Now this might sound like I'd just woken up, smelt the cappucino, and won the Award for the Oustandingly Bleeding Obvious. But it's not quite as straightforward as it seems. For example, my best selling front page throughout this period was a video grab from EastEnders of Ian Beale being shot. Circulation rocketed by more than 100,000 copies. Anything remotely heavy or political and the sale collapsed. Yet I realised over time that the trivial stuff, while selling well on the day, was eroding loyal readers in the longer term.
What the Mirror needed was something dramatic to happen to allow us to reposition ourselves as a more serious popular paper – without the nagging fear that sales would fall irreparably in the meantime. It sounds almost Jo Moore-like to say that the events of September 11 gave us that opportunity. But it's undeniably true that this cataclysmic event provided my staff and I with a unique chance to change the Mirror's brand of journalism significantly and permanently. We led on the War on Terror for over 50 days, deploying the largest number of journalists abroad of any UK newspaper, and devoting the most space inside to the extraordinary daily events. We broke great scoops, filed great reportage, took amazing pictures and brought this unbelievable international story to our readers in a dramatic, vivid and believable way.
Perhaps more importantly, we made the paper credible again. We released ourselves from the political shackles of New Labour by repeatedly questioning their war strategy, prodding and probing, haranguing where necesssary. If we didn't agree with Tony Blair, we screamed so all over Page One. Alastair Campbell was not amused. Which in itself was amusing. He, of course, had run the Mirror's political coverage in an era where the sheer scale of its sycophancy to Labour made Pravda look critical. To Alastair, our questions were offensive and “off-message.” We were being “disloyal” to the cause. But the truth is that the Mirror should have been “off-message” and “disloyal” years ago.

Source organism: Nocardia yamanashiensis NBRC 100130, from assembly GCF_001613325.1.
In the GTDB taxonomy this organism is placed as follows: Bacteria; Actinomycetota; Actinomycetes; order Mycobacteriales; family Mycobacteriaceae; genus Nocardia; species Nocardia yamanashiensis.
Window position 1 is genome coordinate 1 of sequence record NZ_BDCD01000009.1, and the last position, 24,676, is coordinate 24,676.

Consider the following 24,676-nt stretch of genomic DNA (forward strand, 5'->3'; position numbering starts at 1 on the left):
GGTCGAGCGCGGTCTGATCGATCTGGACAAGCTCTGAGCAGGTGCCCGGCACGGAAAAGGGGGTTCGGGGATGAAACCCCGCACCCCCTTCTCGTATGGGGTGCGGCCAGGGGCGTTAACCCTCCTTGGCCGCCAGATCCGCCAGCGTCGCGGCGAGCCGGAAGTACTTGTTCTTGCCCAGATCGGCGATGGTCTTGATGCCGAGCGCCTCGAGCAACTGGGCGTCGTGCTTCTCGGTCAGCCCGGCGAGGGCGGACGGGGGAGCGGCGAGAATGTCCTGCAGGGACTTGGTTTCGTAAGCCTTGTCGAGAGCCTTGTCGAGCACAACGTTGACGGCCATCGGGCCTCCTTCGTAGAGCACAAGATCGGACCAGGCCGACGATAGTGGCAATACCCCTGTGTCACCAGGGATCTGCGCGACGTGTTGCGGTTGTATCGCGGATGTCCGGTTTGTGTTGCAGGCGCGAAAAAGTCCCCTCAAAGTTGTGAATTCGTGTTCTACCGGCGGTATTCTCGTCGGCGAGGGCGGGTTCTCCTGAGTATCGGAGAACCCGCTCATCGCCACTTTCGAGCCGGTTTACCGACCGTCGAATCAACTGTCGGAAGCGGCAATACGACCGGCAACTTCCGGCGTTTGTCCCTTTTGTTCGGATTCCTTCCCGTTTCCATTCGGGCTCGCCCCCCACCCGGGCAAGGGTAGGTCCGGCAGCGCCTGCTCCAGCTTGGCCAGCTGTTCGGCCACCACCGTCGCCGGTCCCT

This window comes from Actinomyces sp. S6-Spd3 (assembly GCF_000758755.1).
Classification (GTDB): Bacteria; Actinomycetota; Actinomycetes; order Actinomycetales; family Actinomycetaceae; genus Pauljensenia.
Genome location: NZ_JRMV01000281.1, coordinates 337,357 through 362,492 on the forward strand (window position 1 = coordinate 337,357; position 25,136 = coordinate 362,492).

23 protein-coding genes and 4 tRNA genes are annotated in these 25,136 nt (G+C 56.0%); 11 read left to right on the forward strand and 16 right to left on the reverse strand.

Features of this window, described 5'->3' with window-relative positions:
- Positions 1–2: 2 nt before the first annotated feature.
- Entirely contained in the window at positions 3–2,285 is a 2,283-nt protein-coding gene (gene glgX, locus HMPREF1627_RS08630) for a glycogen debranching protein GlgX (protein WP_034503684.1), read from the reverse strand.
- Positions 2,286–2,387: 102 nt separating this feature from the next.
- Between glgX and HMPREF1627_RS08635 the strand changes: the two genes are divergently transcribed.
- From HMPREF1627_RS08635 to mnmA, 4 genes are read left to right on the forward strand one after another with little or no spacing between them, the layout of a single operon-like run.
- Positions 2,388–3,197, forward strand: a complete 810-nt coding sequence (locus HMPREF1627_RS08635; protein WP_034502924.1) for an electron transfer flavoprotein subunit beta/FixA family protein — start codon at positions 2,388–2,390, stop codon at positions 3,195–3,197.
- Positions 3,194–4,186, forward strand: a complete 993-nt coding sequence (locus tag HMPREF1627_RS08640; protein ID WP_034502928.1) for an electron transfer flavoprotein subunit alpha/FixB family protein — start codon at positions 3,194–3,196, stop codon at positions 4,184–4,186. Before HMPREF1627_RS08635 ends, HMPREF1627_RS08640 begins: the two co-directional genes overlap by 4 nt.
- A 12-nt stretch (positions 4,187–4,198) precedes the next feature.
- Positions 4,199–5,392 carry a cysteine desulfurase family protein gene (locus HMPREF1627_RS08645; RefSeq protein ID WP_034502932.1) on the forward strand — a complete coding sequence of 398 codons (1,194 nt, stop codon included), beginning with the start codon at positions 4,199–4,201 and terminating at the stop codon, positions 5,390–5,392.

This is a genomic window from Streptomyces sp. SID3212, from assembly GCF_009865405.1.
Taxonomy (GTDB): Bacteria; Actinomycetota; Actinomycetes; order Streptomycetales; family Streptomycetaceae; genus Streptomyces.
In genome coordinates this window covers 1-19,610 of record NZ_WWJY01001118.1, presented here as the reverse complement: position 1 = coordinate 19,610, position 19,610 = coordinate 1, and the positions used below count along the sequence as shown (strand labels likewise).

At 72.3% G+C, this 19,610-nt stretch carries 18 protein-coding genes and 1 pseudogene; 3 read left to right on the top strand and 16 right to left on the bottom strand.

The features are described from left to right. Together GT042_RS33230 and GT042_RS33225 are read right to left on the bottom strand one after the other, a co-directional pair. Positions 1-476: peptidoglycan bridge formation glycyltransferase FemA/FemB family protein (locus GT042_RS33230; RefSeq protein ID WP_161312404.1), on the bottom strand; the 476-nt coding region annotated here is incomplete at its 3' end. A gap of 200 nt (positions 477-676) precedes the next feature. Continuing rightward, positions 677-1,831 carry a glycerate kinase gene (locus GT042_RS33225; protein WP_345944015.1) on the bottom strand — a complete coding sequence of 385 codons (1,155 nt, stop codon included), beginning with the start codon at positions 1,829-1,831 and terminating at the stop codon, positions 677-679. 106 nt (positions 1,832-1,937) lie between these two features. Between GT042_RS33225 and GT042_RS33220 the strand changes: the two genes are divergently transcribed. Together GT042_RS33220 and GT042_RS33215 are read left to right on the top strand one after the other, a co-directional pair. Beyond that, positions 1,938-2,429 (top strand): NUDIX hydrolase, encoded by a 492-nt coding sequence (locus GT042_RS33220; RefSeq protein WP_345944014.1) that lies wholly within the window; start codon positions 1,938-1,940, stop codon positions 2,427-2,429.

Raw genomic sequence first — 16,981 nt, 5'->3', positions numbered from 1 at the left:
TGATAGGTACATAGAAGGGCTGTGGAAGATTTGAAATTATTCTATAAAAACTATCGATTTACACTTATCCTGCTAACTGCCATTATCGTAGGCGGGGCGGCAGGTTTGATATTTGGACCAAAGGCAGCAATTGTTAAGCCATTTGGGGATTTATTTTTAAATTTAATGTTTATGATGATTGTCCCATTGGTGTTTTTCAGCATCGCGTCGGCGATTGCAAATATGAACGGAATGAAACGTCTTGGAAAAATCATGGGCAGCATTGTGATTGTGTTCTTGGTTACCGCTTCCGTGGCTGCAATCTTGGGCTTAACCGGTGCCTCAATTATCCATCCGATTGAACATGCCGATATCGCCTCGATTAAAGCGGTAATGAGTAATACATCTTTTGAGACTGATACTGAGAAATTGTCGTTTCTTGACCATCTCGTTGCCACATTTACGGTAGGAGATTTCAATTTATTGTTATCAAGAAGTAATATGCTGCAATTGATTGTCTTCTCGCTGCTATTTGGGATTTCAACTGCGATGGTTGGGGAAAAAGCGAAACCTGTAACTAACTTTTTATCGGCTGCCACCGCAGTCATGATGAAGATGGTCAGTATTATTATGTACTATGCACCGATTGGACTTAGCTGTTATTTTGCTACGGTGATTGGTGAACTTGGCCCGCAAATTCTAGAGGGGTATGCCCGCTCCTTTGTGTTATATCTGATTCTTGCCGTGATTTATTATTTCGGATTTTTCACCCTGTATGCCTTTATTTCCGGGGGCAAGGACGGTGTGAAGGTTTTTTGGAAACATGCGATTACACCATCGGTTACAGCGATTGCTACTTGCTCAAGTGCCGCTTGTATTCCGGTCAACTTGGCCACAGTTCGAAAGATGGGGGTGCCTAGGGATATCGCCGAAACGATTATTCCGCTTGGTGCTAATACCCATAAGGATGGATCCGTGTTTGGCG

Supporting Labour in opposition is one thing, but carrying on the almost evangelical arse-licking when they're running the country is totally self-defeating. It had got to the stage where whatever we wrote about Labour was perceived as spoon-fed propaganda from Downing Street. Nobody paid any attention to us, nobody cared what we had to say. And it had been like this for two decades.
In July, 1984, Hugh Cudlipp said:
“Mirror newspapers are now rarely mentioned in any significant sense; even more rarely quoted. The Daily Mirror must and can regain its position among the world's most quoted and influential newspapers in its own spheres. Popularity isn't enough.”
One thing's for sure – people listen to us now. And people care what we say. The Daily Mirror matters again. And when we support the Government on an issue these days, it carries weight and significance because everybody knows we give them a good kicking most of the time. The relationship is better for Labour, and better for the Mirror.
By March of this year, the revolution sparked by September 11 had become an evolution.The paper was demonstrably different to its traditional rivals The Sun and Star. We had become a more serious paper. And in the process had not only won a hatful of awards but also enjoyed our most stable circulation for 30 years. It seemed the perfect time to relaunch ourselves officially.
Most papers relaunch from a position of weakness – that's why they're relaunching. We have relaunched from an obvious position of strength, having just won Newspaper of the Year twice and with sales as stable as they've been for a decade. Even The Times, not exactly an impartial observer in the Sun-Mirror conflict, published a chart recently showing that we had closed the gap with The Sun by 250,000 copies a day since 1997.
Our sale is still declining, but only just. And our rival is in apparent freefall as it stumbles between all-out trivia about rubber ducks in the Queen's bath to worthy leaders on Islam, ridding the world of all known diseases, and being really nice to everyone rather than really beastly. The Mirror's relaunch was a confirmation of all we had done since September 11. It was a defining statement of intent. The dropping of the red masthead, and reintroduction of the “Daily” symbolised the seismic shift in the paper's positioning.